|Publication number||US20080086584 A1|
|Application number||US 11/548,001|
|Publication date||Apr 10, 2008|
|Filing date||Oct 10, 2006|
|Priority date||Oct 10, 2006|
|Also published as||US7519761, US7979621, US20090198863|
|Publication number||11548001, 548001, US 2008/0086584 A1, US 2008/086584 A1, US 20080086584 A1, US 20080086584A1, US 2008086584 A1, US 2008086584A1, US-A1-20080086584, US-A1-2008086584, US2008/0086584A1, US2008/086584A1, US20080086584 A1, US20080086584A1, US2008086584 A1, US2008086584A1|
|Inventors||Thomas A. Gregg|
|Original Assignee||International Business Machines Corporation|
|Export Citation||BiBTeX, EndNote, RefMan|
|Referenced by (9), Classifications (4), Legal Events (4)|
|External Links: USPTO, USPTO Assignment, Espacenet|
This invention relates, in general, to routing information within a processing environment, and in particular, to employing a transparent PCI-based multi-host switch in routing packets within the processing environment.
Switches are used to communicate between components of a processing environment. In particular, switches are used to route information between hosts of a processing environment and devices of that environment. There are many types of switches, but several popular switches used today are based on the Peripheral Component Interconnect (PCI) architecture, offered by PCI-SIG. These switches include PCI, PCI-X and PCI-Express (PCIe).
A PCI-based switch has a tree structure that enables the switch to be connected to one host. Specifically, the switch has one north facing port that enables the switch to be connected to the one host. The switch also has one or more south facing ports enabling the switch to be connected to one or more devices, such as disk controllers or other input/output devices. This tree structure places various restrictions on the switch, including its ability to connect to only one host.
Based on the foregoing, a need exists for a PCI-based switch that enables concurrent connection to multiple hosts. For example, a need exists for a PCI-based multi-host switch that enables connection to multiple hosts without requiring changes to the packets flowing through the switch. That is, a need exists for a multi-host PCI-based switch that is transparent. A further need exists for a capability to enable packets to be efficiently and accurately routed through such a switch.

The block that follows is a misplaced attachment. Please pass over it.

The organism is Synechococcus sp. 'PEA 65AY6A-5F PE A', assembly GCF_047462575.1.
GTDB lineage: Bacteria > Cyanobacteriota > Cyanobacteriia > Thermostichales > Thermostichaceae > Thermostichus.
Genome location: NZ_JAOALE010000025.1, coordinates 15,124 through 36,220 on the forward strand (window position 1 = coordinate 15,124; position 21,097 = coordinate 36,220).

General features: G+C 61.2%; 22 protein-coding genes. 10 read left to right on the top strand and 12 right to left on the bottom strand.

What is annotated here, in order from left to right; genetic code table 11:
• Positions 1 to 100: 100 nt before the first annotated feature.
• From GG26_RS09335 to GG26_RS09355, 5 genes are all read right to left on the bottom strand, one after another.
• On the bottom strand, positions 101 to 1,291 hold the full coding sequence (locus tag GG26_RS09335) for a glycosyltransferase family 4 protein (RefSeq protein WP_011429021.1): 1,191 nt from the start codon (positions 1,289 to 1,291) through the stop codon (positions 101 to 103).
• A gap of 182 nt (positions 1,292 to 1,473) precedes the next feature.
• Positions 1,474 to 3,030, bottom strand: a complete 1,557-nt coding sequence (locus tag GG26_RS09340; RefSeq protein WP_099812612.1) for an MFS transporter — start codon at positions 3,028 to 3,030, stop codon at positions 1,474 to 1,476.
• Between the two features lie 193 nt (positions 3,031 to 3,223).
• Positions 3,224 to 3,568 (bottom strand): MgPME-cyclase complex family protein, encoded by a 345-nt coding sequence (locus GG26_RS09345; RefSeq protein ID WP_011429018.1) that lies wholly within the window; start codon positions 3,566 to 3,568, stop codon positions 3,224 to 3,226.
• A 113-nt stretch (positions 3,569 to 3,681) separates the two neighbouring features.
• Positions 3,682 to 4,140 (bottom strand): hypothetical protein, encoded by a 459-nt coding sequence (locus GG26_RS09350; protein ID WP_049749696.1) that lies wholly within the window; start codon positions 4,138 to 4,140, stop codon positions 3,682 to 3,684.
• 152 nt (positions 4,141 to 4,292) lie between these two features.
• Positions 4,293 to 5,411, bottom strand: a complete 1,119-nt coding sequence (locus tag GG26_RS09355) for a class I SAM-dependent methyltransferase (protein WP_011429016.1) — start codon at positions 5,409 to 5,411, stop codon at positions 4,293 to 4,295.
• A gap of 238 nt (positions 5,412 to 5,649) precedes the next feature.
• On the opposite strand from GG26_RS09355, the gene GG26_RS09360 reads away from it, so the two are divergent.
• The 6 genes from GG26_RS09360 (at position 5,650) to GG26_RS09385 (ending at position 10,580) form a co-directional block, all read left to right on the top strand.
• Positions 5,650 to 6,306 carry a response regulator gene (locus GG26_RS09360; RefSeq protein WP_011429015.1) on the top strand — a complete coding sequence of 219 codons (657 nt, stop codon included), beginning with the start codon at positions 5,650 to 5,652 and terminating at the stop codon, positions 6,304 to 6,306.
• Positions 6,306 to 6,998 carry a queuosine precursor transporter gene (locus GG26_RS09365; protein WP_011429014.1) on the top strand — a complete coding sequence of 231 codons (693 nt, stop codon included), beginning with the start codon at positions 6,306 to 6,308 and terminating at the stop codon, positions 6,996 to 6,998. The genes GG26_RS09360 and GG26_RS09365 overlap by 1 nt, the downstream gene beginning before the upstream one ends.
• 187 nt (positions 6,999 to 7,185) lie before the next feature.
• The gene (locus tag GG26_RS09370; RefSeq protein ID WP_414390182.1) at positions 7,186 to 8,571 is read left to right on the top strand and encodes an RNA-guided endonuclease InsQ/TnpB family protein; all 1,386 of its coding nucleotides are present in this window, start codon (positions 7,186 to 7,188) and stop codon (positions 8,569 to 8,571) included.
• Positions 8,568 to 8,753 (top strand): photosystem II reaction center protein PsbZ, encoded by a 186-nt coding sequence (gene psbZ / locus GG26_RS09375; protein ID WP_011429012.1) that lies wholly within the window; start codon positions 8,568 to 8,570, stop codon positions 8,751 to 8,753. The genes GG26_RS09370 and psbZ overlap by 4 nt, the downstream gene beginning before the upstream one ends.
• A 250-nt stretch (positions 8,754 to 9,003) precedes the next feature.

The shortcomings of the prior art are overcome and additional advantages are provided through the provision of a switch that includes, for instance, a first port to couple the switch to a first host of a processing environment; a second port to couple the switch to a second host of the processing environment; and one or more other ports to couple the switch to one or more devices of the processing environment, wherein at least the first port and the second port are operated as PCI based ports and wherein the switch is a transparent switch.
Method and computer program products corresponding to one or more aspects the above-summarized claim are also described and claimed herein.
Additional features and advantages are realized through the techniques of the present invention. Other embodiments and aspects of the invention are described in detail herein and are considered a part of the claimed invention.
One or more aspects of the present invention are particularly pointed out and distinctly claimed as examples in the claims at the conclusion of the specification. The foregoing and other objects, features, and advantages of the invention are apparent from the following detailed description taken in conjunction with the accompanying drawings in which:
In accordance with an aspect of the present invention, a multi-host switch is provided that enables concurrent connections to multiple hosts of a processing environment. The multi-host switch is based on PCI technology and is a transparent switch. It is transparent in that the packets being routed by the switch are not modified for the routing, including the end-to-end CRC of the packet, and addresses within the switch are not translated.
A switch configuration may include one or more multi-host switches, as well as one or more conventional switches that enable connection to one host. These conventional switches are referred to herein as single host switches.